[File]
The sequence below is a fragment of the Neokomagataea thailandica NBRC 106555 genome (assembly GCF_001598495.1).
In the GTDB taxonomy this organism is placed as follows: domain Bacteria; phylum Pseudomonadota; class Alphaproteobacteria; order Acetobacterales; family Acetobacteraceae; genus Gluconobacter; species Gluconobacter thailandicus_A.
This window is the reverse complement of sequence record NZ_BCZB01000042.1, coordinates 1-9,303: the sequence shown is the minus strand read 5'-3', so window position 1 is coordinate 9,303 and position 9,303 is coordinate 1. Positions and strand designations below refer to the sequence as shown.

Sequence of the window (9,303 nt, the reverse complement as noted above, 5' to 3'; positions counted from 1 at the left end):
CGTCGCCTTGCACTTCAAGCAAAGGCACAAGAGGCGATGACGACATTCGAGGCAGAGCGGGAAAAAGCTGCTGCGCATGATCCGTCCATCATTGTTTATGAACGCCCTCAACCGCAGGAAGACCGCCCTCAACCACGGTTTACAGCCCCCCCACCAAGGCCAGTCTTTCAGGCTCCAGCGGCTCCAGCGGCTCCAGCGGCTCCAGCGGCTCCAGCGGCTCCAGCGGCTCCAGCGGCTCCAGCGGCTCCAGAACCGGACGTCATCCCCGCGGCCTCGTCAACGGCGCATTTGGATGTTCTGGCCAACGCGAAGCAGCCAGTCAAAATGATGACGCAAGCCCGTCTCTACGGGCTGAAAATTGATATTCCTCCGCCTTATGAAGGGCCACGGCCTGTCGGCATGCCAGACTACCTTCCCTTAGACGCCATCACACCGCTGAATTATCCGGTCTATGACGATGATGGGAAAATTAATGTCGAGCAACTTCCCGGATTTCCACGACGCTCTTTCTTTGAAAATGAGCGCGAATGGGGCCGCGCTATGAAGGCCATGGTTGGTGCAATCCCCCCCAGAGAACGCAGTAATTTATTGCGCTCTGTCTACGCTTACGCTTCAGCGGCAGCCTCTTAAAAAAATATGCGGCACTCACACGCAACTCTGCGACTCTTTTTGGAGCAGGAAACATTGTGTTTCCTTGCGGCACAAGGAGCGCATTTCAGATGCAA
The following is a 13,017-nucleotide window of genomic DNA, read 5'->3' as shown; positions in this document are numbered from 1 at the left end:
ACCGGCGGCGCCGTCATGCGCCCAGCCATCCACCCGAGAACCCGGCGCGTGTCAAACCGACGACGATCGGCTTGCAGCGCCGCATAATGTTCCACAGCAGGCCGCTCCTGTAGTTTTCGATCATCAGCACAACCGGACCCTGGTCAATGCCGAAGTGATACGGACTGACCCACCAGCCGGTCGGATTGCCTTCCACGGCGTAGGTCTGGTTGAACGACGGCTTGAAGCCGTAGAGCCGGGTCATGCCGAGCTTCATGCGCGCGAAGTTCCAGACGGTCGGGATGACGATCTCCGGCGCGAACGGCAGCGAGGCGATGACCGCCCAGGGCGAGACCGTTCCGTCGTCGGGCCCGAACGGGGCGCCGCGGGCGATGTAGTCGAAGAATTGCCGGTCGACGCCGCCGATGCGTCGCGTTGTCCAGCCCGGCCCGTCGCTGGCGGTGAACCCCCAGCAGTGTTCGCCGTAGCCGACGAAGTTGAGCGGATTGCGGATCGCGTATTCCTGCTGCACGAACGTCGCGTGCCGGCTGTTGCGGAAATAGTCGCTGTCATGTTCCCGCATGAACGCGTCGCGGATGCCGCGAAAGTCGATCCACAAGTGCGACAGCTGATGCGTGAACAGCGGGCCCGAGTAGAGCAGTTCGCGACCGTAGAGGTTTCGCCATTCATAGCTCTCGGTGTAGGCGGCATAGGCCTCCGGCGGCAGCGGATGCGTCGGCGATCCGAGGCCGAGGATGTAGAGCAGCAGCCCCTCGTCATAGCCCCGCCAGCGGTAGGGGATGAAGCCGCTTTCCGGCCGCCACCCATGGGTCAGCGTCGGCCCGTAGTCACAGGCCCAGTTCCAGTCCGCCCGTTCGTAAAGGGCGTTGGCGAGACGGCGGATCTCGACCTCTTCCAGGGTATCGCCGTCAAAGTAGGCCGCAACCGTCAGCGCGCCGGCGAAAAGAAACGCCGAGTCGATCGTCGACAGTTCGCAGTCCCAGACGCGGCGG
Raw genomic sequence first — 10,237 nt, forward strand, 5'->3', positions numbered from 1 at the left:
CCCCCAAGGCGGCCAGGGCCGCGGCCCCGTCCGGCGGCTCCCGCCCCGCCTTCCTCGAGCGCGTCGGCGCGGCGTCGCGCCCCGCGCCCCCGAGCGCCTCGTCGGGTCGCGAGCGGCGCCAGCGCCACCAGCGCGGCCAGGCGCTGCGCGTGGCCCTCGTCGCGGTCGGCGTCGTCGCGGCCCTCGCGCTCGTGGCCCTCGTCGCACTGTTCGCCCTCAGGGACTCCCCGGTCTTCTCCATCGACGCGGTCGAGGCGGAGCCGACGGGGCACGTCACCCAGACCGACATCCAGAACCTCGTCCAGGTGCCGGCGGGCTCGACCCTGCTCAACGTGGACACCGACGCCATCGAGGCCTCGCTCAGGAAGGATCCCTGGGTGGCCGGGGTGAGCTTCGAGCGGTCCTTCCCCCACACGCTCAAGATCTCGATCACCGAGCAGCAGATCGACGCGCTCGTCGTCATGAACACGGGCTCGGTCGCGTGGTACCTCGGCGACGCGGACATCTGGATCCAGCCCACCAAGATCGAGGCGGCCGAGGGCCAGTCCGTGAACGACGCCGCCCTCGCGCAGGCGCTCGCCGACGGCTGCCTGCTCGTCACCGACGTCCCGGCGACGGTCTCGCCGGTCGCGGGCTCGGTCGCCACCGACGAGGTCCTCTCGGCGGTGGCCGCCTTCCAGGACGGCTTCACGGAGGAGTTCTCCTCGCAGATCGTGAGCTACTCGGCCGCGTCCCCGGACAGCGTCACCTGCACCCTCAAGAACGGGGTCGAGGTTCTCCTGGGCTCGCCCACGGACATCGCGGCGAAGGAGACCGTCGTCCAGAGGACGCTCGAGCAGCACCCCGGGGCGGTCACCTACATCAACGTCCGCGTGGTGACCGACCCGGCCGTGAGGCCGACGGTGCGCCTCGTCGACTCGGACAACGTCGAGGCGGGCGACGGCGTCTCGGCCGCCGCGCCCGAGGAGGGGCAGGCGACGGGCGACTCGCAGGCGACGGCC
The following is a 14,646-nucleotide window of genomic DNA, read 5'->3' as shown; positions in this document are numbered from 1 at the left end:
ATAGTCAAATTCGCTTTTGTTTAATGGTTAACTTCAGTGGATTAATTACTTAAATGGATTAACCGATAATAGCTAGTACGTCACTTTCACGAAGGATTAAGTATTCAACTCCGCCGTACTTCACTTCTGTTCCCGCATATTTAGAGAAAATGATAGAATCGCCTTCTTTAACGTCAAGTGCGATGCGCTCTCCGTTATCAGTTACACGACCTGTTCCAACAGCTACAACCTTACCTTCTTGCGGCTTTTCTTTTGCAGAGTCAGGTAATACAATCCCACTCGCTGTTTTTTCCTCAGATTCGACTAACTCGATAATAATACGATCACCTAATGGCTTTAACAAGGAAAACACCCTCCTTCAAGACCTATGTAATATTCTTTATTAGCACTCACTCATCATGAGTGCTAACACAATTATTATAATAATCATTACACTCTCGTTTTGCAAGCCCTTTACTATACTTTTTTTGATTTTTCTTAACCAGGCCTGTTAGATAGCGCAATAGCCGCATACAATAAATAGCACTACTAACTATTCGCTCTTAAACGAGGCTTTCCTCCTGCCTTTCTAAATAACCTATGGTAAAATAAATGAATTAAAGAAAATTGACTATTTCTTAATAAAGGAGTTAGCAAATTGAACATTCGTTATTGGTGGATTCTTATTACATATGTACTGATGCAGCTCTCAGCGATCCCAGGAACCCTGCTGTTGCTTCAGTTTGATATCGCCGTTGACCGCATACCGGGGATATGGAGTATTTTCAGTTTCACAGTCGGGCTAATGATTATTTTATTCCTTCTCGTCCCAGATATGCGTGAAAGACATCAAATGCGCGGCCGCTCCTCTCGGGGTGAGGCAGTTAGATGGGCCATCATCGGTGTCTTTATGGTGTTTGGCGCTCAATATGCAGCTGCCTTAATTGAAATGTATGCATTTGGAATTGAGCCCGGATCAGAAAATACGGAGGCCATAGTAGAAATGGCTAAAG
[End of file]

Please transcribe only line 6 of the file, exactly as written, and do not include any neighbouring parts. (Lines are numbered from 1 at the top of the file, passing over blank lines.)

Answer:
The following is a 13,017-nucleotide window of genomic DNA, read 5'->3' as shown; positions in this document are numbered from 1 at the left end: